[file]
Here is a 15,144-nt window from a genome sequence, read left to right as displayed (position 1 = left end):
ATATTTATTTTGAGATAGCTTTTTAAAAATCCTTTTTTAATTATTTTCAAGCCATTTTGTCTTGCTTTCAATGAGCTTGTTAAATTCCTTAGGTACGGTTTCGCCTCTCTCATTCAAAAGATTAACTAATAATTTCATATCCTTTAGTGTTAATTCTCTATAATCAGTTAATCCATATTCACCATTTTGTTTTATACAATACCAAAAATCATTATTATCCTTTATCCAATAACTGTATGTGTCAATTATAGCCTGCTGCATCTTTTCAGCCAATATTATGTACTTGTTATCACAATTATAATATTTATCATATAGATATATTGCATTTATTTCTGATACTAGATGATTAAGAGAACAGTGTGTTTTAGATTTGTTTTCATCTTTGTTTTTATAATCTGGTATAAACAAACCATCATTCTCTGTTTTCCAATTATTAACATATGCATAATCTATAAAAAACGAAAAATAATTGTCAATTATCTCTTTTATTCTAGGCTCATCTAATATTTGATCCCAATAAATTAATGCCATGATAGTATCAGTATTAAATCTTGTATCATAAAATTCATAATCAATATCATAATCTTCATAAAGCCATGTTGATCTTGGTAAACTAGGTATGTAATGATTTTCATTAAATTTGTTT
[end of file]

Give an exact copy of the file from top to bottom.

Here is a 15,144-nt window from a genome sequence, read left to right as displayed (position 1 = left end):
ATATTTATTTTGAGATAGCTTTTTAAAAATCCTTTTTTAATTATTTTCAAGCCATTTTGTCTTGCTTTCAATGAGCTTGTTAAATTCCTTAGGTACGGTTTCGCCTCTCTCATTCAAAAGATTAACTAATAATTTCATATCCTTTAGTGTTAATTCTCTATAATCAGTTAATCCATATTCACCATTTTGTTTTATACAATACCAAAAATCATTATTATCCTTTATCCAATAACTGTATGTGTCAATTATAGCCTGCTGCATCTTTTCAGCCAATATTATGTACTTGTTATCACAATTATAATATTTATCATATAGATATATTGCATTTATTTCTGATACTAGATGATTAAGAGAACAGTGTGTTTTAGATTTGTTTTCATCTTTGTTTTTATAATCTGGTATAAACAAACCATCATTCTCTGTTTTCCAATTATTAACATATGCATAATCTATAAAAAACGAAAAATAATTGTCAATTATCTCTTTTATTCTAGGCTCATCTAATATTTGATCCCAATAAATTAATGCCATGATAGTATCAGTATTAAATCTTGTATCATAAAATTCATAATCAATATCATAATCTTCATAAAGCCATGTTGATCTTGGTAAACTAGGTATGTAATGATTTTCATTAAATTTGTTT